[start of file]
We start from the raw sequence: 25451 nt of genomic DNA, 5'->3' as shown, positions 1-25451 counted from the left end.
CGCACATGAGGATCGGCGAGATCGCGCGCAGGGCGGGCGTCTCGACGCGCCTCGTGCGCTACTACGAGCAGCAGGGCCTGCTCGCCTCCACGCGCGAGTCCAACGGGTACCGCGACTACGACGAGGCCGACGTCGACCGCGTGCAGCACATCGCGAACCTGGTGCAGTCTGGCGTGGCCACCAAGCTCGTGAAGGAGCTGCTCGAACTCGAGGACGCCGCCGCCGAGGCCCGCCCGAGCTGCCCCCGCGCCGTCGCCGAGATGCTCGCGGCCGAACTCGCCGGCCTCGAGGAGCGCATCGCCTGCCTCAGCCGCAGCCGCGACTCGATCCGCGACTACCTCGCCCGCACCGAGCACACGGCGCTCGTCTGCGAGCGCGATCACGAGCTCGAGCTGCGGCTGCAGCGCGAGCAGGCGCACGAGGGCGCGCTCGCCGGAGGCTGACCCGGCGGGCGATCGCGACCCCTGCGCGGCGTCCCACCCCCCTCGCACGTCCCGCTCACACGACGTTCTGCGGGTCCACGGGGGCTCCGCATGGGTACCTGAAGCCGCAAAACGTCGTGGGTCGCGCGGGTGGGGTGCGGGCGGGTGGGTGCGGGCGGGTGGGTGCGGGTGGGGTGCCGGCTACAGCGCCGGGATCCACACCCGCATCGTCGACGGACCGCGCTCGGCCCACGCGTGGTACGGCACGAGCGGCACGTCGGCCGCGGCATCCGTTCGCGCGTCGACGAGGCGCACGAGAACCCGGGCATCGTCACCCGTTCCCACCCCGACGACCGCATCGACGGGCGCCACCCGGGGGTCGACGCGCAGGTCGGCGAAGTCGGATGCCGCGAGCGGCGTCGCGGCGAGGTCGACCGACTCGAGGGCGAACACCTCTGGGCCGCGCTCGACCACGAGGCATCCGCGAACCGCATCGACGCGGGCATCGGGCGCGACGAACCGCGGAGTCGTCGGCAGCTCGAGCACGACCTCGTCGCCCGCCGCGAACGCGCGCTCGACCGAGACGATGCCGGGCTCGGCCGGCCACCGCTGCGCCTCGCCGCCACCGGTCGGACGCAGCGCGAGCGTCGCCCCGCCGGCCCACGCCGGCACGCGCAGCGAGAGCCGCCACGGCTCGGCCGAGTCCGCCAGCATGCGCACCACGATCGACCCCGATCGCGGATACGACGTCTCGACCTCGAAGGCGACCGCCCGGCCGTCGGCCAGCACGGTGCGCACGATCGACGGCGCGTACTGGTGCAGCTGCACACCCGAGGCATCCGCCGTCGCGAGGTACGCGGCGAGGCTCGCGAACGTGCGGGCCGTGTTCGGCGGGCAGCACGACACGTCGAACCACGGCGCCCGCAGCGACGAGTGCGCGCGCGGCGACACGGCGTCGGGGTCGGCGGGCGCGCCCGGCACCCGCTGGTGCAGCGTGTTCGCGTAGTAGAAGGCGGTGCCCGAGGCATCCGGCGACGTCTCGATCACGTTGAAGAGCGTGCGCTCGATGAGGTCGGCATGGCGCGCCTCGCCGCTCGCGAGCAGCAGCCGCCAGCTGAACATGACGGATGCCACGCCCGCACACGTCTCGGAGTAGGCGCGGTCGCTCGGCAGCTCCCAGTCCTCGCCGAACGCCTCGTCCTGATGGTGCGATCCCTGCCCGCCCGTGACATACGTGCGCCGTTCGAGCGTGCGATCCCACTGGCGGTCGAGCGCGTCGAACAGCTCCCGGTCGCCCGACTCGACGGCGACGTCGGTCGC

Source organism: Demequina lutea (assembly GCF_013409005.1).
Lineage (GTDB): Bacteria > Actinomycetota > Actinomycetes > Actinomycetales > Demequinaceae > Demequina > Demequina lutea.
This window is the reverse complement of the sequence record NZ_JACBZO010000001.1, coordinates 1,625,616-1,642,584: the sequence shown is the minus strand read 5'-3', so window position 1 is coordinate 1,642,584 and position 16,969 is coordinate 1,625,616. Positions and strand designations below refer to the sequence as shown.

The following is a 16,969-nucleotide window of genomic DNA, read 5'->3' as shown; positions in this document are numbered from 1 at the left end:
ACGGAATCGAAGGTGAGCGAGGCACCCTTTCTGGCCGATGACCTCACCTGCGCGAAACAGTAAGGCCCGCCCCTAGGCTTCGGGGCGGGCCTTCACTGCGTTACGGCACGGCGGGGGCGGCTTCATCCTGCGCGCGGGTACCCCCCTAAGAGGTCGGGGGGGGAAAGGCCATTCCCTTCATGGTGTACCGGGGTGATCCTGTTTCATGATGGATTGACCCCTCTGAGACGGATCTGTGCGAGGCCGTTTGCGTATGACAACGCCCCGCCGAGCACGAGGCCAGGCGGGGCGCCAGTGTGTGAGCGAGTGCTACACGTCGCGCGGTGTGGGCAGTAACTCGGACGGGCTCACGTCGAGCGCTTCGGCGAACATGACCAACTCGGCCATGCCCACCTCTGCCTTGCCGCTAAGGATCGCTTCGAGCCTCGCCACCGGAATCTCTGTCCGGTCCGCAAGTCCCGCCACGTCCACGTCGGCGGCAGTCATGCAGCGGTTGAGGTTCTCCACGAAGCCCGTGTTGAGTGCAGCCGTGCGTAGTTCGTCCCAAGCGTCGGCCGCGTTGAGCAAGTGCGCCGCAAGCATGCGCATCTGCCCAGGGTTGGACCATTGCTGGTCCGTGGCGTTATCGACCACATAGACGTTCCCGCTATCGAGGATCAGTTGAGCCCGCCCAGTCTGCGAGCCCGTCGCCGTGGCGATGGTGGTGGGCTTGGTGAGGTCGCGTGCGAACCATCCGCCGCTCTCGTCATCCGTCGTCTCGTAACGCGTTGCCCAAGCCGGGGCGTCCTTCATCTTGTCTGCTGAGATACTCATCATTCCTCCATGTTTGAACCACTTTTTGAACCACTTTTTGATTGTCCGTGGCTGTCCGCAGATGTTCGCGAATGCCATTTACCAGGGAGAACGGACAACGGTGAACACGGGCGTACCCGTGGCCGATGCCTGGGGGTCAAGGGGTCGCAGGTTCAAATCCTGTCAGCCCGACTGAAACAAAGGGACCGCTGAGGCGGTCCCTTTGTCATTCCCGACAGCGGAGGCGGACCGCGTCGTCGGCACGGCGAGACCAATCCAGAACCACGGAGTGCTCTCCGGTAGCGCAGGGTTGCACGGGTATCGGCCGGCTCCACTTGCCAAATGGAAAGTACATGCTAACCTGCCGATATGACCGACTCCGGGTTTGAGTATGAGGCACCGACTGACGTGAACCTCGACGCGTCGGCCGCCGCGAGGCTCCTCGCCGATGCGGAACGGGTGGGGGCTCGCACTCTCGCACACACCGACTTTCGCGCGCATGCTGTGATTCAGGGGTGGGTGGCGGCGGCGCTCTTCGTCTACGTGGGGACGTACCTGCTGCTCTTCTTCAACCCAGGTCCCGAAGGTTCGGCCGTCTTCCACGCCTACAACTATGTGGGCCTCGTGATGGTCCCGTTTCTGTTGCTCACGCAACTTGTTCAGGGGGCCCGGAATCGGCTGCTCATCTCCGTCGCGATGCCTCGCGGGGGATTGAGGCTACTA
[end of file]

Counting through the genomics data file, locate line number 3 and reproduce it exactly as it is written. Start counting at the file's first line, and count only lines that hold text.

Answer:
Source organism: Demequina lutea (assembly GCF_013409005.1).